Everywhere was thickly strewn but lightly handled metaphor. While the vampires stood for all they have ever stood for – rebellion, subversion, predation and sexuality – Buffy, by virtue of her slayer status, was the perennial outsider, a walking (“in stylish yet affordable boots”) embodiment of teenage alienation. Individual episodes dramatised particular adolescent fears. In Witch, a domineering mother literally takes over her daughter’s life via a bodyswitch. In Family, timid Tara is nearly taken out of college by her father and brothers who aver that their demonic heritage means all the women in their family become evil when they reach adulthood – it turns out to be a myth perpetrated by the men of the family down the generations to keep the women passive. And when Buffy sleeps with her ensouled-vampire boyfriend, he turns into a different person overnight and rejects her the next morning. In his case it was because of a gypsy curse that de-souls him, but teenage girls everywhere nodded sagely, sighed, and wished they too could simply stake their first loves through the heart. At the end of season two, Buffy “comes out” as a slayer to her mother, who asks her if there is any way she could stop being one and throws her out when she says she can’t. In later series, the gay subtext is made text via a relationship between Willow and Tara, still one of the most positive, remarkable-in-its-unremarkability and, alas, rare depictions of young lesbian love around.



My daughter will turn twelve soon, and she already knows that her Buffy education begins this summer when we break into Season One. Being a theater girl, she has already seen the legendary musical episode, and she is familiar with many of the characters. But as she heads deep into middle school, it's time she comes to understand the role of The Slayer.

Friday, March 3, 2017

Adult School - Raising 35-year-olds

What do you need to know to be an adult? Is the quadratic equation necessary info, or is it more important to understand how to cook, budget, and get car insurance? These questions are time-honored standards for society and the older generations to ask of young people as they enter the earning years. As the Millennial generation starts getting into its late 20s and early 30s, the word on the street is that this much fawned over and over-parented group lacks the basic life skills to make it on their own. Of course, as I've noted, this sort of criticism is generally made of all younger generations. However, now it appears as if an industry is developing to teach these emerging adults the basics of life. It's amusingly becoming known as "Adulting School."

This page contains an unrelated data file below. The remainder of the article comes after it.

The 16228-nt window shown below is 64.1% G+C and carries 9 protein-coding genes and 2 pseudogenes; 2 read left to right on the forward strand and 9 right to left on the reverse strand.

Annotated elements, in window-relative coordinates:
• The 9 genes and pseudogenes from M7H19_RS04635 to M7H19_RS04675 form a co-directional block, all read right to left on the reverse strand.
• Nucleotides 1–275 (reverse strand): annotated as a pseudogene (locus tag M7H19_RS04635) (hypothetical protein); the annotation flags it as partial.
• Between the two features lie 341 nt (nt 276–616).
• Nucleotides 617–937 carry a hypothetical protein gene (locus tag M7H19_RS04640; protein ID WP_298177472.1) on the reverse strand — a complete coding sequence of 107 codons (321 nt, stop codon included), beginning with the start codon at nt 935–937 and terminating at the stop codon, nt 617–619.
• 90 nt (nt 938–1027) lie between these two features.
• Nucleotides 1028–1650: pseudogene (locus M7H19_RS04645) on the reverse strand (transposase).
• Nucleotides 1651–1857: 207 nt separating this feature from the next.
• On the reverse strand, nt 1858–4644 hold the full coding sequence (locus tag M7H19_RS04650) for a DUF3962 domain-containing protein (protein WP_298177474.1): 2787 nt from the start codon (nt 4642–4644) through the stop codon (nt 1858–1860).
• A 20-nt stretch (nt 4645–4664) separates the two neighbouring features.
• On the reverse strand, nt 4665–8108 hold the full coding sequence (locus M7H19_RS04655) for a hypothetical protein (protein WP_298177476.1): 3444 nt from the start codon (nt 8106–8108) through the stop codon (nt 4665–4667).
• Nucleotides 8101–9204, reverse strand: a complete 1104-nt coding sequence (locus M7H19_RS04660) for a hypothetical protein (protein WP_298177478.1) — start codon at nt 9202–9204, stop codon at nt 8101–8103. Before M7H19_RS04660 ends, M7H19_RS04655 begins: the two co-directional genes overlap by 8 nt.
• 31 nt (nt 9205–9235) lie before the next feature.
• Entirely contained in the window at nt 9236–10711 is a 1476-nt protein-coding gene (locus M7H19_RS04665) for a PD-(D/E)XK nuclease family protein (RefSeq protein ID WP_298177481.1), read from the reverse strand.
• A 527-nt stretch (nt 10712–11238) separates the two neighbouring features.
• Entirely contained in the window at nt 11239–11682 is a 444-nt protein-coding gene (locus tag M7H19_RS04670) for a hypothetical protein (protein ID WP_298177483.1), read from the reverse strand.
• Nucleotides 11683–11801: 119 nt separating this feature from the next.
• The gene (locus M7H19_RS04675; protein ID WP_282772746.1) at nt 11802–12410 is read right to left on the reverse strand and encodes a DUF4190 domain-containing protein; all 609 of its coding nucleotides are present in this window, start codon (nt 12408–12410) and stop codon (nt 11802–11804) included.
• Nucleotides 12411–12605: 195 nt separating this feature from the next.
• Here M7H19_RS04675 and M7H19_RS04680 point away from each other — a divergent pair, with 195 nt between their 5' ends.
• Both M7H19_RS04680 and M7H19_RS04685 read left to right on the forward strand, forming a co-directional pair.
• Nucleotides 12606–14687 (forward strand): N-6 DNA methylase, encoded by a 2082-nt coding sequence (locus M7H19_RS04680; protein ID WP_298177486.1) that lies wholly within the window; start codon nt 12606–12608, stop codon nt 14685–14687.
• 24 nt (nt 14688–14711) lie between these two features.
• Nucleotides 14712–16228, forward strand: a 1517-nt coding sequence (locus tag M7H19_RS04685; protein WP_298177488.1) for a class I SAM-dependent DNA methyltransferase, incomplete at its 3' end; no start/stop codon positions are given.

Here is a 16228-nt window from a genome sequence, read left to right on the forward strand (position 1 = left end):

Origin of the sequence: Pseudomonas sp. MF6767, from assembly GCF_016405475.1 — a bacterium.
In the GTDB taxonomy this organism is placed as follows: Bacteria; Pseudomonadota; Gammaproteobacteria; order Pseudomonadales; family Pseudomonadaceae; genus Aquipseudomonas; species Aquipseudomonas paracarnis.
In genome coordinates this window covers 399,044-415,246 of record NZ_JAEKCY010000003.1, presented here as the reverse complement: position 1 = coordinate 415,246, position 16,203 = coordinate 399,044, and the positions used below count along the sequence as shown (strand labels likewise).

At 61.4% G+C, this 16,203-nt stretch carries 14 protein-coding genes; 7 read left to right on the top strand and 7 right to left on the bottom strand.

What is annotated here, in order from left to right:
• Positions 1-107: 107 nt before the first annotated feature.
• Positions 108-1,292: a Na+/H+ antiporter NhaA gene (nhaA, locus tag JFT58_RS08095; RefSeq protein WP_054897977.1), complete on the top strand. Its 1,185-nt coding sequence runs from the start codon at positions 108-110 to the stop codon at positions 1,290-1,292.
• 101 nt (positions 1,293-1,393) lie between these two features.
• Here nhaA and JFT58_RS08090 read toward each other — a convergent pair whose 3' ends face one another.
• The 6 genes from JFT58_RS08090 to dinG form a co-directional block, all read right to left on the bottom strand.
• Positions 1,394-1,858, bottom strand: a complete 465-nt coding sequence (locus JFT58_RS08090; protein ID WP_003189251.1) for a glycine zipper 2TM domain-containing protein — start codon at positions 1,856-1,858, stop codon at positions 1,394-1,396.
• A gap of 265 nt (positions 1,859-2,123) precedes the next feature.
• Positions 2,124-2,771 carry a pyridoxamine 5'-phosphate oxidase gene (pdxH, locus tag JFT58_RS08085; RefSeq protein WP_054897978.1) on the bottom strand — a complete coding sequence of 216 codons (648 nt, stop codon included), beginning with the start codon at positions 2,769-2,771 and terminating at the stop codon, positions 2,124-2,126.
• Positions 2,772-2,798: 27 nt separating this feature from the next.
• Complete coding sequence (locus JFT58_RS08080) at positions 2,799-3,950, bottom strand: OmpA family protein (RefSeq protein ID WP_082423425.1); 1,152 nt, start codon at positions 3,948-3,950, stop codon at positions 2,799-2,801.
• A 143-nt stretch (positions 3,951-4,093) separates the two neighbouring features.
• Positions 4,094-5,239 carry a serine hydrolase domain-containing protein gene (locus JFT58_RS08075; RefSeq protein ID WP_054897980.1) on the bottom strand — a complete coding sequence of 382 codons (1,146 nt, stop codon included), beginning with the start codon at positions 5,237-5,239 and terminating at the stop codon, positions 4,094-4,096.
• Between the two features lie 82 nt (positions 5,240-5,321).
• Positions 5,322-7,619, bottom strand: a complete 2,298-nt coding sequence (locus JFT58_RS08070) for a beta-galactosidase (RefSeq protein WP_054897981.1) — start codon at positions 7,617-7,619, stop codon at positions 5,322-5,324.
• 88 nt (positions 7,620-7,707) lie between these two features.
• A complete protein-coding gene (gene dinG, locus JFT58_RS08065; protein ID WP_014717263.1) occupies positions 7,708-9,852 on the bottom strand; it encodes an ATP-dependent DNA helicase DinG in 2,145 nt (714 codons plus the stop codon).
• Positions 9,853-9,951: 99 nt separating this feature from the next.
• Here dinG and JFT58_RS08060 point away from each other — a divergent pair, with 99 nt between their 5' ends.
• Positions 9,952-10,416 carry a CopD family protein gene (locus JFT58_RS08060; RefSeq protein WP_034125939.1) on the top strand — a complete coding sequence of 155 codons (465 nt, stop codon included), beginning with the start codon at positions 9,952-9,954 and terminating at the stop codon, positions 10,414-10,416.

They tend to be millennials and women. Lindsay Rowe Scala, 32, said she is trying to figure out how to save for the future and pay off school debt. "In job interviews, they're always asking 'Where do you want to see yourself in five years?' " she said. "And I never know how to answer that because I'm always thinking on how to survive today and next week and what's coming up." Holly Swyers, an associate professor of anthropology at Lake Forest College who has researched adulthood, said this stress goes back generations. She said part of the problem is that classes that teach life skills, like home economics, aren't emphasized and there is no dedicated place to learn adult skills.
When I first read of this, I was reminded of a phrase I heard recently in a professional development presentation around the idea of supporting students' affective needs, or "social emotional growth." While schools are - and should be - predominantly focused on curricular areas of academic and/or career-oriented content and skills, the educators should also work on cultivating life skills such as interpersonal relationships, executive functioning, learning culture, and self-awareness. In talking about these skills and understanding that are beyond concepts such as US history and algebra, a presenter noted that we are in the job of "creating 35-year-olds." In other words, we are preparing kids to become productive adults. And doing so includes more than simple academics.

This idea reminds me of a popular book that circulated my community in the past year or so - How to Raise an Adult by Julie Hythcott-Haims.